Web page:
It’s a very pleasant visit, so pleasant that we don’t notice the rapidly rising tide that floats our dinghy from the beach and carries it away at sea. Thanks to the watchful eye of Basilio, who raised the alarm, we see the dinghy slowly but surely getting far and farther away. Tom jumps on his feet ready to swim to the rescue, but kindly Basilio offers to give him a ride with his panga to go claim the wayward dinghy. Good thing, as it would have been quite a long swim!
The Runaway Dinghy
Dinghy recovery completed, we head for the island to go meet and greet the college students. What a great group of people! They’re all very friendly, all of them studying to become Marine Biologists and every single one of them totally enthralled to be in one of the best spots on Earth to study marine life. Tom strikes a conversation with their professor, Ray, and gets the scoop on what they’re doing. I’m surrounded by a small group who wants to know all about living on a boat. Most are incredulous upon hearing that the beautiful (and only) sailboat anchored there is for all intents and purposes our home. Jaws drop as I explain that this is our way of life and not just a short vacation, and that we have everything we need aboard, including air conditioning and even a washing machine, among other things. The girls are intrigued by the washing machine and curious about our kitchen and shower arrangements, the boys are impressed by the watermaker, the generator and the electronics. How typical!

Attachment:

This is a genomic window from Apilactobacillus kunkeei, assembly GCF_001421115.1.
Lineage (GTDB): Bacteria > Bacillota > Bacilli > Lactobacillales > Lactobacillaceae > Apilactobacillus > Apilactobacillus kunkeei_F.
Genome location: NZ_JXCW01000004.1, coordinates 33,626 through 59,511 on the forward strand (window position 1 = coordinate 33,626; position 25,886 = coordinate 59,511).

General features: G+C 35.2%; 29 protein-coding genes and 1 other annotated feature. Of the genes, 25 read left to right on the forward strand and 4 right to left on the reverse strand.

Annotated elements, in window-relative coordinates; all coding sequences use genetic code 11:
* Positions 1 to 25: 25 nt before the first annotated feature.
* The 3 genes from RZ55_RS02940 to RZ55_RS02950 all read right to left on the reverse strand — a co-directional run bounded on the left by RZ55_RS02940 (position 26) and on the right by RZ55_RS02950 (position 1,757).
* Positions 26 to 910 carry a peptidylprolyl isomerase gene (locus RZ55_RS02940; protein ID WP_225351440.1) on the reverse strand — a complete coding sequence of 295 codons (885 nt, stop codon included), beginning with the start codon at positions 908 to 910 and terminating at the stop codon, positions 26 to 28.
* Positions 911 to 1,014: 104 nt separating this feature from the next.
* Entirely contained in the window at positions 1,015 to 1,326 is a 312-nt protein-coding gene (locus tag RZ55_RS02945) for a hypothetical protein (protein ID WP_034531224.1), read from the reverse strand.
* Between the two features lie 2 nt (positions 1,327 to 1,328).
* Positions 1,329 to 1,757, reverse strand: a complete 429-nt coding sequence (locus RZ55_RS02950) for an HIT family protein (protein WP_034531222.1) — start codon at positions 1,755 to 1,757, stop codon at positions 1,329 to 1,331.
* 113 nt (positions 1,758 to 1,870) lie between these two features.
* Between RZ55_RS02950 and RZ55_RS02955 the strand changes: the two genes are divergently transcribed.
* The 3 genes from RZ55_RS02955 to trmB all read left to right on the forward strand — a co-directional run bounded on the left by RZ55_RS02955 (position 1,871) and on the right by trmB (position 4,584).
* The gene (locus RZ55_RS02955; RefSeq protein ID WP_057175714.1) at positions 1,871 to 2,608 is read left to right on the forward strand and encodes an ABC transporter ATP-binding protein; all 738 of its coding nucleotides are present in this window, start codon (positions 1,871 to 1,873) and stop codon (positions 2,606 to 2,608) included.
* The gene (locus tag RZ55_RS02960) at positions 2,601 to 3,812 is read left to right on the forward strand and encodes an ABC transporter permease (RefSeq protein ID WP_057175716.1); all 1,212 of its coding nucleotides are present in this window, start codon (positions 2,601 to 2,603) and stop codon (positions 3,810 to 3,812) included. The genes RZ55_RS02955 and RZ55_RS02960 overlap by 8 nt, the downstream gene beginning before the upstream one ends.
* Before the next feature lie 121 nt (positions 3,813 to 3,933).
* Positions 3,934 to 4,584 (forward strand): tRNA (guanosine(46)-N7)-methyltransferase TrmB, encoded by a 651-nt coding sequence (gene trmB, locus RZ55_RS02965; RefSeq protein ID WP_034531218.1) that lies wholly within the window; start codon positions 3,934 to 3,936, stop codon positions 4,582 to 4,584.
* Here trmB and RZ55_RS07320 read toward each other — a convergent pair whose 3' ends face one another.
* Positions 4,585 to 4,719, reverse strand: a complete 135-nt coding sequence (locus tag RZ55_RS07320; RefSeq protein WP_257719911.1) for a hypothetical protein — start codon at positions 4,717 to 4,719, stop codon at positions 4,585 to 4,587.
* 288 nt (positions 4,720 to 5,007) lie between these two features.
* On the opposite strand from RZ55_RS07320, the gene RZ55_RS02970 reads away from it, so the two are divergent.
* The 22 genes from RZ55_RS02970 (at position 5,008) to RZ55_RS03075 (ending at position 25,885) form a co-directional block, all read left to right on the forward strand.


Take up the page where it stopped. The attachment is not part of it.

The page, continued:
We invite them over to take a good look, but their professor is shepherding them towards the water. It’s time for them to go snorkeling. And so we part, with the promise of meeting again in Bahia Los Angeles in a week or two.
Tom is happy and satisfied (having gabbed for a good hour) and we’re both ready to go back to Camelot for lunch and a good afternoon of reading, swimming and generic cruiser-living.
Sun setting in Ensenada El Pescador